As details of the Rocket-AF trial, assessing Xarelto’s ability to prevent stroke in atrial fibrillation (AF) patients are digested by clinicians, analysts and investors alike, EP Vantagegarnered some initial reaction from the sidelines of the American Heart Association (AHA) meeting.
Consensus is emerging that Xarelto will become a much-needed alternative to warfarin. The jury is still out, and likely to be for some time to come, on the all-important question of how Xarelto compares to Boehringer Ingelheim’s Pradaxa. Dr Ralph Sacco, president of AHA, warns against cross-trial comparisons and suggests the focus instead should be on the pros and cons of the Rocket trial; the most contentious issue being the statistical analysis used to assess Xarelto’s performance.
Pros and cons
The key positives for Dr Sacco include the fact the Rocket trial was a double-blinded study and that Xarelto is a once-daily drug. In comparison, the Re-ly trial supporting Pradaxa’s approval was open-label, which can be subject to bias, and the Boehringer drug is dosed twice a day.
Dr Sacco’s concerns over the Rocket trial range from the relatively weak performance of warfarin in the study, the high-risk patient population and the lack of superiority for Xarelto on the intent-to-treat (ITT) analysis.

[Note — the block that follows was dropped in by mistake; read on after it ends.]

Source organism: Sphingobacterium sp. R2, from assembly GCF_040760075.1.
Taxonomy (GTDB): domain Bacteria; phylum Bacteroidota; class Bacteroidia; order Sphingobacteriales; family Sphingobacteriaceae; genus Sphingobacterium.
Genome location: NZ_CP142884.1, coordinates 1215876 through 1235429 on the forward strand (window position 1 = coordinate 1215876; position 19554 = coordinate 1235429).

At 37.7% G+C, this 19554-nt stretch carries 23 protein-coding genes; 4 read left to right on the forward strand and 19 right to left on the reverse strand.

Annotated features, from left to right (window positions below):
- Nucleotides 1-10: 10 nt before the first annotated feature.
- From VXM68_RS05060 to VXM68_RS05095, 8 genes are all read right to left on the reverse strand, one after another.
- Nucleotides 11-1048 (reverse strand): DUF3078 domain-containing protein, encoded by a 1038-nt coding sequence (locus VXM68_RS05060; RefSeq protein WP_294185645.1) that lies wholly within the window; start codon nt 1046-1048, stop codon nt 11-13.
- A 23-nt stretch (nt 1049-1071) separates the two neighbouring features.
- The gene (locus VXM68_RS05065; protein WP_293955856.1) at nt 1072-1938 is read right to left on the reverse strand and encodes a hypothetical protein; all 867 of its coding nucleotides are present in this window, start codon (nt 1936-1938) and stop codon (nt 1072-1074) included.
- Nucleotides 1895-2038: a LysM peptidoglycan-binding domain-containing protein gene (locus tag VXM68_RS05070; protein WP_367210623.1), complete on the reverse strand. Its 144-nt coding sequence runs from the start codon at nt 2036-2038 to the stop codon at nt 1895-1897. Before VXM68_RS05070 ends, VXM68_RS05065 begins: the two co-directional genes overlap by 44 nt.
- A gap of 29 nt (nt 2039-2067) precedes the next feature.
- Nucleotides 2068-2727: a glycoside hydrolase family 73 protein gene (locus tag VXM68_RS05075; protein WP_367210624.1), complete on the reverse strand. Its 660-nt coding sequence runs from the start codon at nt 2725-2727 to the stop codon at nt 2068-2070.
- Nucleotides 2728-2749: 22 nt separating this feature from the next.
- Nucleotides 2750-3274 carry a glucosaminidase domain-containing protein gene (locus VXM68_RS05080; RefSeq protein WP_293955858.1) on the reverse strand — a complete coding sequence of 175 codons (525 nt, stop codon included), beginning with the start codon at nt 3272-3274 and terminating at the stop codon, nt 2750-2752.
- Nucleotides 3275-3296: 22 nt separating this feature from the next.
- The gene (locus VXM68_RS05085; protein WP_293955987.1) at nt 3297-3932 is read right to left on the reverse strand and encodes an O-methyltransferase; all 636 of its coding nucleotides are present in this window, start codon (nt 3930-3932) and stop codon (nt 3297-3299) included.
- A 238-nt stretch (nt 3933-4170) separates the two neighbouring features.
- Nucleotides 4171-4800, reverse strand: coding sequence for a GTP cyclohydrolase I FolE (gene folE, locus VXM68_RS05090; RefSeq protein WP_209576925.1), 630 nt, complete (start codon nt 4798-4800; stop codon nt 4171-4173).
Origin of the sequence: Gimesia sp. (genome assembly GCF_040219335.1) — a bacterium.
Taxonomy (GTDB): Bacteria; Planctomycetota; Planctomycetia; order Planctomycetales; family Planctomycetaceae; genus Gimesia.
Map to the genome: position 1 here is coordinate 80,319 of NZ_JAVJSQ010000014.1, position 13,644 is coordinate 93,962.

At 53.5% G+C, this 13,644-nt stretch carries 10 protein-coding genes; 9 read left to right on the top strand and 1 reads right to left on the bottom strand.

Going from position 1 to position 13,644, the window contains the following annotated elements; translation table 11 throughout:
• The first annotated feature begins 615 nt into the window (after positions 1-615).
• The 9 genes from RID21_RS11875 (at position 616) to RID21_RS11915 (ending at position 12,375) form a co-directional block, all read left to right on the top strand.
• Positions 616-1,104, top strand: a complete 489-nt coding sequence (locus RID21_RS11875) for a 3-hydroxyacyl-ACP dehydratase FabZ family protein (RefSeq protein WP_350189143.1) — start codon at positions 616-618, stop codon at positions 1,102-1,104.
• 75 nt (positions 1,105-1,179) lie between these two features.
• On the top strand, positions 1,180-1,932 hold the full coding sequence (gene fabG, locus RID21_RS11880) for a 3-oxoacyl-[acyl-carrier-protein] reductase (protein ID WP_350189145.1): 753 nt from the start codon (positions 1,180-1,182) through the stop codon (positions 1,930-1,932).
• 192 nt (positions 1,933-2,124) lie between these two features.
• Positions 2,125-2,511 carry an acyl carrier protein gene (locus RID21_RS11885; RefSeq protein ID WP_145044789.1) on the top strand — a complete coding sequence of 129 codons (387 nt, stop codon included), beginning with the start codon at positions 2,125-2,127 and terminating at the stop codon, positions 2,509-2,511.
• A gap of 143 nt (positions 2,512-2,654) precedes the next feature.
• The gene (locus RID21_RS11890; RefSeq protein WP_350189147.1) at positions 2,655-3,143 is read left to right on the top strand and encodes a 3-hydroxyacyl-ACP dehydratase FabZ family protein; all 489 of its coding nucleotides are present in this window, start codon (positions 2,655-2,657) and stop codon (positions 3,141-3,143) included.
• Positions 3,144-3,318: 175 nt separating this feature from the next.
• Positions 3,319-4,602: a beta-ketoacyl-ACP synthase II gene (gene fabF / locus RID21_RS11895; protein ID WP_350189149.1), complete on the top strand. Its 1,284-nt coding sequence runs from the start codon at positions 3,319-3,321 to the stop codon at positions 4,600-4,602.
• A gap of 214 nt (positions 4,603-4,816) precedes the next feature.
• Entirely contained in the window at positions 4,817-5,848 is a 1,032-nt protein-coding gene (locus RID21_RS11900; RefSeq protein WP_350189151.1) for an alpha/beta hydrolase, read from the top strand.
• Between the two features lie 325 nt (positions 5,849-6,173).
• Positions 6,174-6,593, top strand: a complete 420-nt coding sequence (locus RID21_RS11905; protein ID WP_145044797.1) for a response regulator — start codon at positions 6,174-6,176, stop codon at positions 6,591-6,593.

“It looks like warfarin was not used as effectively as we would like”, says Dr Sacco, pointing to the fact the median time spent within therapeutic range (TTR) for warfarin patients was low at just 57.8%. This was also a key concern raised by the trial’s independent reviewer, Dr Elaine Hylek of Boston University Medical School.
For reference the TTR in the Re-ly trial was 64%, more in line with clinical experience with warfarin.
High risk confusion
Meanwhile the fact the trial recruited such high-risk patients – average age of 73 years, 55% had prior stroke, 91% suffered hypertension, 62% had congestive heart failure and 39% were diabetic – appears to have led to different conclusions and some confusion.